Around the world, more than 2,400 coal power plants are now under construction or being planned, experts say. Two-thirds of those are in China and India - both countries already struggling with growing deaths from air pollution. Building even a third of those plants would push the world past the international goal agreed in Paris last December to hold world temperature increase to "well under" 2 degrees Celsius.
A coalition of development experts which includes the Overseas Development Institute (ODI), and Oxfam International, have published a new paper disputing the claims that cheap, dirty coal is somehow a solution to extreme global poverty. The paper, Beyond Coal: scaling up clean energy to fight global poverty (pdf), makes the case that in developing nations, coal has been given "too much credit for the reduction of extreme poverty." In fact, they argue coal is one of the major forces driving climate change, which they say is "the greatest long-term threat to eradicating poverty." They say the widespread use of coal has had a detrimental impact on poor populations while at the same time contributing the most carbon emissions of any fuel source, hastening dangerous climate change.
"The immediate human health impacts of coal in the developing world are staggering, particularly for poor people who are the least equipped to deal with the economic burdens of illness, a premature death in the household, or degraded water and land resources," the paper notes. Further, climate change threatens "to undermine the productivity of both marine and terrestrial food production systems, the main source of income for roughly 2.7 billion people in sub-Saharan Africa, South Asia, Southeast Asia and China."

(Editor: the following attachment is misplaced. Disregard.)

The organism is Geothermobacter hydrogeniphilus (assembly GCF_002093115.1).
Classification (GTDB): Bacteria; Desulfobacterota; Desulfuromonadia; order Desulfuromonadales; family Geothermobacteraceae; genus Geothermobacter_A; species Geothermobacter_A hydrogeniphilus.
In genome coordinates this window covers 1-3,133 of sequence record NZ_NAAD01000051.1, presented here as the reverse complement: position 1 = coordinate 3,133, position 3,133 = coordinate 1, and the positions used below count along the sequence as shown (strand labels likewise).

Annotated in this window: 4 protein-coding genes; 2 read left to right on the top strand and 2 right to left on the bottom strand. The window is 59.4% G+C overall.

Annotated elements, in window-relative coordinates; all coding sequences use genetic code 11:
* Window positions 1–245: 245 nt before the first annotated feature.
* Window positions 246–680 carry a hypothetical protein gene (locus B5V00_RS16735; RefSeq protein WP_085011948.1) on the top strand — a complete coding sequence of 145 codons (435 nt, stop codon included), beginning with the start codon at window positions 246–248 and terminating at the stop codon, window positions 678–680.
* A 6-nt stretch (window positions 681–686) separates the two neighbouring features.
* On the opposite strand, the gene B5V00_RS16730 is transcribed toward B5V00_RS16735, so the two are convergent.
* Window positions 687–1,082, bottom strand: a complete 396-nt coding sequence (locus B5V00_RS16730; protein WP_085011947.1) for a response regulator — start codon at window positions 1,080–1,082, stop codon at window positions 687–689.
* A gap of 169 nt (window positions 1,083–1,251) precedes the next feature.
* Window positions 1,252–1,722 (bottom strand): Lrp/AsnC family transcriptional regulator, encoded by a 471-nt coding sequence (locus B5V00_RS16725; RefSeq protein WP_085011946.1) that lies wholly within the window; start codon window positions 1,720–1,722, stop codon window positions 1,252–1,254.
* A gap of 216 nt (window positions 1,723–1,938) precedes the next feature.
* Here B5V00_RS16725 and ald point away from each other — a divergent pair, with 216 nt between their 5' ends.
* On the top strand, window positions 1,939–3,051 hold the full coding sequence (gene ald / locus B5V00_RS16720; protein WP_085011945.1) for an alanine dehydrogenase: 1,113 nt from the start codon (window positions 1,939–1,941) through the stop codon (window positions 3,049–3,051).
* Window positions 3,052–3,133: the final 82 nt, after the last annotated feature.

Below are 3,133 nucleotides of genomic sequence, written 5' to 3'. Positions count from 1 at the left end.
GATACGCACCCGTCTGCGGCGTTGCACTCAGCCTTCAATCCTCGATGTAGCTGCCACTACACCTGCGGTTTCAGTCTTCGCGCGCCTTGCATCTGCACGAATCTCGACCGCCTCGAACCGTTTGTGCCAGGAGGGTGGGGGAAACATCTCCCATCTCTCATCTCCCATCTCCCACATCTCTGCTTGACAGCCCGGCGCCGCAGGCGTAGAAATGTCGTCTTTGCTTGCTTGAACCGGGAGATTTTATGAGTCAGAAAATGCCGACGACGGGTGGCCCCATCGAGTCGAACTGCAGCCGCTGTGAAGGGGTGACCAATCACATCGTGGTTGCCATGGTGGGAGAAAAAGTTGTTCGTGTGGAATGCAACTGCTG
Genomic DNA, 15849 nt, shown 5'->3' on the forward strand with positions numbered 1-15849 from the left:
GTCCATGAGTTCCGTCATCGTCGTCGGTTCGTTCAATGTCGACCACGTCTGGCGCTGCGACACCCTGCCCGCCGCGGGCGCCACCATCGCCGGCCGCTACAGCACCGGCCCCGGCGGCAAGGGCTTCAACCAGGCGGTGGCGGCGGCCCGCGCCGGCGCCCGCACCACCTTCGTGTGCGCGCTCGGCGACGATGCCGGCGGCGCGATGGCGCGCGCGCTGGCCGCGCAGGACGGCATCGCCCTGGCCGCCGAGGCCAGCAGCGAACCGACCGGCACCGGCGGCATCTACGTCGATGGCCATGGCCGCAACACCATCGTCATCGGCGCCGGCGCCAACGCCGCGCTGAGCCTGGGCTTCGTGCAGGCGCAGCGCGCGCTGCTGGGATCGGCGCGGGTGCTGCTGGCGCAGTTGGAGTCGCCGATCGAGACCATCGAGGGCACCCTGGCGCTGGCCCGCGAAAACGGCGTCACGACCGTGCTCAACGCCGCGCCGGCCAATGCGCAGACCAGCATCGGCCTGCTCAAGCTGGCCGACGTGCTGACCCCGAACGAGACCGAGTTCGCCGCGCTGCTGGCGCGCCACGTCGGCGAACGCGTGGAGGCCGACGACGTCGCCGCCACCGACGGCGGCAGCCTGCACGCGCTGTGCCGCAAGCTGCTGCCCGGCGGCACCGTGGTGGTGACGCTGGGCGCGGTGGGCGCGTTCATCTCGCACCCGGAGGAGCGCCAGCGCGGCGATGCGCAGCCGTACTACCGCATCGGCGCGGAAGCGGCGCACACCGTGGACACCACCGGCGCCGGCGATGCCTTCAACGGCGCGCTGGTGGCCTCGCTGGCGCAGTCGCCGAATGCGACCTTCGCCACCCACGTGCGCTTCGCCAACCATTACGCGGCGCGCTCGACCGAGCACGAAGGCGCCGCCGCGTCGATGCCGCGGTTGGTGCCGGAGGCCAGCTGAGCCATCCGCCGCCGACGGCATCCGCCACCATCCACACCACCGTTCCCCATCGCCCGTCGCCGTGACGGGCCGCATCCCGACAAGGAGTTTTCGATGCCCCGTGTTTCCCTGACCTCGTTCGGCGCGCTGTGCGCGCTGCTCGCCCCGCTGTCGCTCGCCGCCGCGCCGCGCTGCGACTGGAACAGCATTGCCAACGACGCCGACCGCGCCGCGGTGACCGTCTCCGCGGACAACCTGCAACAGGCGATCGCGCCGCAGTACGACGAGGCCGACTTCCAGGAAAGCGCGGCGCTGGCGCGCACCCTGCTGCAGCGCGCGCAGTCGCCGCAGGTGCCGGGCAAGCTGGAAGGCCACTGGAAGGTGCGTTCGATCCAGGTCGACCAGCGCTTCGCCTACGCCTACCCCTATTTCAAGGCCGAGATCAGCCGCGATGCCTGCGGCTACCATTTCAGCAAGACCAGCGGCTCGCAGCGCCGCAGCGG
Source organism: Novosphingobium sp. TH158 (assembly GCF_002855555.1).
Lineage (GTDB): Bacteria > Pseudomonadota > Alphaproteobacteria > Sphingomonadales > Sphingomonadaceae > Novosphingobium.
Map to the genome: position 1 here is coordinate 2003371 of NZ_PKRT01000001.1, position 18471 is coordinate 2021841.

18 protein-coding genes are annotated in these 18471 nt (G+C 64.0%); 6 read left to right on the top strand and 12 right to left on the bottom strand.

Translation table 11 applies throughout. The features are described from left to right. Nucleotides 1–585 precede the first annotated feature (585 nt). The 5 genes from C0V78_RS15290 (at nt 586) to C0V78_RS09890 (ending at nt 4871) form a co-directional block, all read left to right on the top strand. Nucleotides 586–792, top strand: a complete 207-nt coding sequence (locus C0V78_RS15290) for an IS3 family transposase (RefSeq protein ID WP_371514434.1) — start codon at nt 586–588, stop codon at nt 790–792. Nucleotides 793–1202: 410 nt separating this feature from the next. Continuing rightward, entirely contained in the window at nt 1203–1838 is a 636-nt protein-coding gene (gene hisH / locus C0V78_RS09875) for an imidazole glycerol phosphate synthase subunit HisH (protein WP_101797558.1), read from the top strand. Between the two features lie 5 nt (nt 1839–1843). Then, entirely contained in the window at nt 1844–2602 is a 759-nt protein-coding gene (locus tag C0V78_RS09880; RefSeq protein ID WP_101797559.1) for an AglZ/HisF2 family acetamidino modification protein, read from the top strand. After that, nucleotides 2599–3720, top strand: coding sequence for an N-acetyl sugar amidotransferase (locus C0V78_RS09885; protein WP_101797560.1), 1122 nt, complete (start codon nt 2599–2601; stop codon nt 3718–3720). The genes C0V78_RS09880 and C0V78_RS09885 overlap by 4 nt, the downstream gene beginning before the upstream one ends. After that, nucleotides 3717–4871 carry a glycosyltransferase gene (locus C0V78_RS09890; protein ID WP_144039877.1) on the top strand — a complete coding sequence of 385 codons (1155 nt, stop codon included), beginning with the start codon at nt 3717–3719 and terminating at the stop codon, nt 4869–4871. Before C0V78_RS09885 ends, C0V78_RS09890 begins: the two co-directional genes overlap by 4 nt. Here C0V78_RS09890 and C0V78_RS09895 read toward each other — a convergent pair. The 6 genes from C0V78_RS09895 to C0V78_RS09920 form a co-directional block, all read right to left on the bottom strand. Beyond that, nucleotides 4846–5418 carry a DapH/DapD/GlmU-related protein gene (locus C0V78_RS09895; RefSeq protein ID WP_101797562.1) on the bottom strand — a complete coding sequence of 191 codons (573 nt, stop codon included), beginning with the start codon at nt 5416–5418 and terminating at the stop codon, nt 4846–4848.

The paper continues, "burning coal is also a major driver of the greatest long-term threat to eradicating poverty: climate change." The report cites a 2015 study by ODI which found that by 2050, climate change impacts could draw an estimated 720 million people into extreme poverty. "This is about the same number lifted out of extreme poverty in the last two decades and would thus cancel out much of the progress made in poverty eradication to date."
In contrast, safe, renewable energy sources are "abundant, increasingly reliable, and now cost-competitive with coal," the report states. Further, "It can also be more flexibly deployed and offers greater employment potential. It improves energy security and [...] can deliver energy services to the poorest."
"There are myths that we're trying to pull up the ladder and deny developing countries the chance to develop the way we did," Sarah Wykes, report co-author and the lead analyst on climate change and energy issues for Catholic Agency For Overseas Development (CAFOD), explained. "But you don't need these kinds of dirty fuels anymore for economic development. There are much better clean alternatives."
World Bank President Jim Yong Kim has warned if Asia goes ahead its planned coal plants, "I think we are finished. ... That would spell disaster for our planet." The coal industry is a powerful and established lobbying group, she said.
The coal industry has fought back against criticism, arguing that coal is the cheapest and most reliable way to bring power to millions without it, claiming "clean coal" technology offers emissions 25 to 40 percent lower than traditional coal plants.